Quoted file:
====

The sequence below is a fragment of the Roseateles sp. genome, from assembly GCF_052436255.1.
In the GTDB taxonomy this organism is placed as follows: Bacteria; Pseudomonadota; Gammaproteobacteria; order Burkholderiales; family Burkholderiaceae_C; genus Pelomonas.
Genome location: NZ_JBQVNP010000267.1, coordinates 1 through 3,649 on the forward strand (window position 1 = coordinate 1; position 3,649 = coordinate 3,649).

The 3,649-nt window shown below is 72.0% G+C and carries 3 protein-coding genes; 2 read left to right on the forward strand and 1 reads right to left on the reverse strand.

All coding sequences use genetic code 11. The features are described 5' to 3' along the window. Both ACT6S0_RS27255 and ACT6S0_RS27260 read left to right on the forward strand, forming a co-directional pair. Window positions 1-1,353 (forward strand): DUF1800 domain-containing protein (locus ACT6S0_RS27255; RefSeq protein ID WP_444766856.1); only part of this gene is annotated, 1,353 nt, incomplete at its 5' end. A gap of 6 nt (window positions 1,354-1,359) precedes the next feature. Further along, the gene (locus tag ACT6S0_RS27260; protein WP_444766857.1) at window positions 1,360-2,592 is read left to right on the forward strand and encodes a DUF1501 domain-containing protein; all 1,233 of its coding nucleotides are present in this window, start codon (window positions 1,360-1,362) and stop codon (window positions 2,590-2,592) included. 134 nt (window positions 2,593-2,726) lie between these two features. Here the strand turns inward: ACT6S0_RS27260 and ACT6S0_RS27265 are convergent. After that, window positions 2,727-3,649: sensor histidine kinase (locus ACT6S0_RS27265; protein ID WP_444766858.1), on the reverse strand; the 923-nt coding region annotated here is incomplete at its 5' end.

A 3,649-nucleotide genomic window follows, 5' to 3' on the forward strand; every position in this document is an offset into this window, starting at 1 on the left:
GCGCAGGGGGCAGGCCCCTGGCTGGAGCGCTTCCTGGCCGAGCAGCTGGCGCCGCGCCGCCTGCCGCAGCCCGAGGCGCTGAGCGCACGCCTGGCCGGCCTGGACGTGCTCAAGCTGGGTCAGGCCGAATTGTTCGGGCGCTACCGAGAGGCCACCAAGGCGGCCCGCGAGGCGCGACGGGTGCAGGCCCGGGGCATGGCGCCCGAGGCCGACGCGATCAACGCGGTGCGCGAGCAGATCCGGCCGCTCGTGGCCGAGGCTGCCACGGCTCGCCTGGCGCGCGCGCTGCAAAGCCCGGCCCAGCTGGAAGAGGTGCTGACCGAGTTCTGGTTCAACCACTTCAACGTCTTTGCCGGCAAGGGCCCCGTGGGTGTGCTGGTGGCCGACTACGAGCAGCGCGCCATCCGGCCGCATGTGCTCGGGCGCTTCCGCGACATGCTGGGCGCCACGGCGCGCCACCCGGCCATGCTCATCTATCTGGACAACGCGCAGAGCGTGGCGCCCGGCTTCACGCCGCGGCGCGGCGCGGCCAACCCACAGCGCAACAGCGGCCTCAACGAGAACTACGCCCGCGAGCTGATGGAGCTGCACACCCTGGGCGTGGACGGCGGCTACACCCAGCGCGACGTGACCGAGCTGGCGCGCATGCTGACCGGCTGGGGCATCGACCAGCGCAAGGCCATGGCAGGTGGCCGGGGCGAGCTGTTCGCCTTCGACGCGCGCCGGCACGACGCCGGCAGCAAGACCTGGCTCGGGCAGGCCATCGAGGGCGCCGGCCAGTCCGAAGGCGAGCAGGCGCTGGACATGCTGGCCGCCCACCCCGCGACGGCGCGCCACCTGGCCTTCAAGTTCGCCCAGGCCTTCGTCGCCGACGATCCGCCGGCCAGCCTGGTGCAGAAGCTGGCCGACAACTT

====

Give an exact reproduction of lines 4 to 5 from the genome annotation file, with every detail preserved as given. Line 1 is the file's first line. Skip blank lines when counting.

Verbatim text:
The 3,649-nt window shown below is 72.0% G+C and carries 3 protein-coding genes; 2 read left to right on the forward strand and 1 reads right to left on the reverse strand.

All coding sequences use genetic code 11. The features are described 5' to 3' along the window. Both ACT6S0_RS27255 and ACT6S0_RS27260 read left to right on the forward strand, forming a co-directional pair. Window positions 1-1,353 (forward strand): DUF1800 domain-containing protein (locus ACT6S0_RS27255; RefSeq protein ID WP_444766856.1); only part of this gene is annotated, 1,353 nt, incomplete at its 5' end. A gap of 6 nt (window positions 1,354-1,359) precedes the next feature. Further along, the gene (locus tag ACT6S0_RS27260; protein WP_444766857.1) at window positions 1,360-2,592 is read left to right on the forward strand and encodes a DUF1501 domain-containing protein; all 1,233 of its coding nucleotides are present in this window, start codon (window positions 1,360-1,362) and stop codon (window positions 2,590-2,592) included. 134 nt (window positions 2,593-2,726) lie between these two features. Here the strand turns inward: ACT6S0_RS27260 and ACT6S0_RS27265 are convergent. After that, window positions 2,727-3,649: sensor histidine kinase (locus ACT6S0_RS27265; protein ID WP_444766858.1), on the reverse strand; the 923-nt coding region annotated here is incomplete at its 5' end.